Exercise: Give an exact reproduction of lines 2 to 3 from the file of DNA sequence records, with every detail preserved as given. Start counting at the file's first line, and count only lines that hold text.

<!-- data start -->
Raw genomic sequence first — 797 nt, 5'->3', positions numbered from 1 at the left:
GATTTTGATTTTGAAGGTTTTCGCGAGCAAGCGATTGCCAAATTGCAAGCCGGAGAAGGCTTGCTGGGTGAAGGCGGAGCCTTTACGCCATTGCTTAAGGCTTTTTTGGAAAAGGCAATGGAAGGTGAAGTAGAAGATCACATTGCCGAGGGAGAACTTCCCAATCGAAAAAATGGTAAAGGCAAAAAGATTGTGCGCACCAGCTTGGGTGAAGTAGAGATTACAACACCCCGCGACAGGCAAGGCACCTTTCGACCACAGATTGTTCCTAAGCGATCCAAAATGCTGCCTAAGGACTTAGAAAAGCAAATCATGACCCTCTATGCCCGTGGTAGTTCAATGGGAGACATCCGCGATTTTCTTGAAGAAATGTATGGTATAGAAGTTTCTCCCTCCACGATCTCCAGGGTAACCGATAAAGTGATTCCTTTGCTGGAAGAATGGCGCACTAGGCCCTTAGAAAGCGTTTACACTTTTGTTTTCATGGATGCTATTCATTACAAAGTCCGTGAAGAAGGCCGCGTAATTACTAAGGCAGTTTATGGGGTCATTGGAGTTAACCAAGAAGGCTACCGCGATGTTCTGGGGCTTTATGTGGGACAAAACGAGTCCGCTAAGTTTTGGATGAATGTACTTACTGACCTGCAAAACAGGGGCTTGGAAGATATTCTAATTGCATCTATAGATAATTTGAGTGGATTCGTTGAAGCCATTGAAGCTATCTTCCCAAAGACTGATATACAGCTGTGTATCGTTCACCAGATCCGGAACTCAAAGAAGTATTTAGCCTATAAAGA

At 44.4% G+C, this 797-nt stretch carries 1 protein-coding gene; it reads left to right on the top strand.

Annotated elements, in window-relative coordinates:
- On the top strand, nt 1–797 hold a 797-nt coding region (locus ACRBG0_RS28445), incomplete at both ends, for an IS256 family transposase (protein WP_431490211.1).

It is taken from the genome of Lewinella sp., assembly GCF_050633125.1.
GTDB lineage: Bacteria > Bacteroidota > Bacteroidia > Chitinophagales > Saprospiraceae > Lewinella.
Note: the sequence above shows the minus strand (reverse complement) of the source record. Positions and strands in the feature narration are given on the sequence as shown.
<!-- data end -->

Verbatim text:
GATTTTGATTTTGAAGGTTTTCGCGAGCAAGCGATTGCCAAATTGCAAGCCGGAGAAGGCTTGCTGGGTGAAGGCGGAGCCTTTACGCCATTGCTTAAGGCTTTTTTGGAAAAGGCAATGGAAGGTGAAGTAGAAGATCACATTGCCGAGGGAGAACTTCCCAATCGAAAAAATGGTAAAGGCAAAAAGATTGTGCGCACCAGCTTGGGTGAAGTAGAGATTACAACACCCCGCGACAGGCAAGGCACCTTTCGACCACAGATTGTTCCTAAGCGATCCAAAATGCTGCCTAAGGACTTAGAAAAGCAAATCATGACCCTCTATGCCCGTGGTAGTTCAATGGGAGACATCCGCGATTTTCTTGAAGAAATGTATGGTATAGAAGTTTCTCCCTCCACGATCTCCAGGGTAACCGATAAAGTGATTCCTTTGCTGGAAGAATGGCGCACTAGGCCCTTAGAAAGCGTTTACACTTTTGTTTTCATGGATGCTATTCATTACAAAGTCCGTGAAGAAGGCCGCGTAATTACTAAGGCAGTTTATGGGGTCATTGGAGTTAACCAAGAAGGCTACCGCGATGTTCTGGGGCTTTATGTGGGACAAAACGAGTCCGCTAAGTTTTGGATGAATGTACTTACTGACCTGCAAAACAGGGGCTTGGAAGATATTCTAATTGCATCTATAGATAATTTGAGTGGATTCGTTGAAGCCATTGAAGCTATCTTCCCAAAGACTGATATACAGCTGTGTATCGTTCACCAGATCCGGAACTCAAAGAAGTATTTAGCCTATAAAGA

At 44.4% G+C, this 797-nt stretch carries 1 protein-coding gene; it reads left to right on the top strand.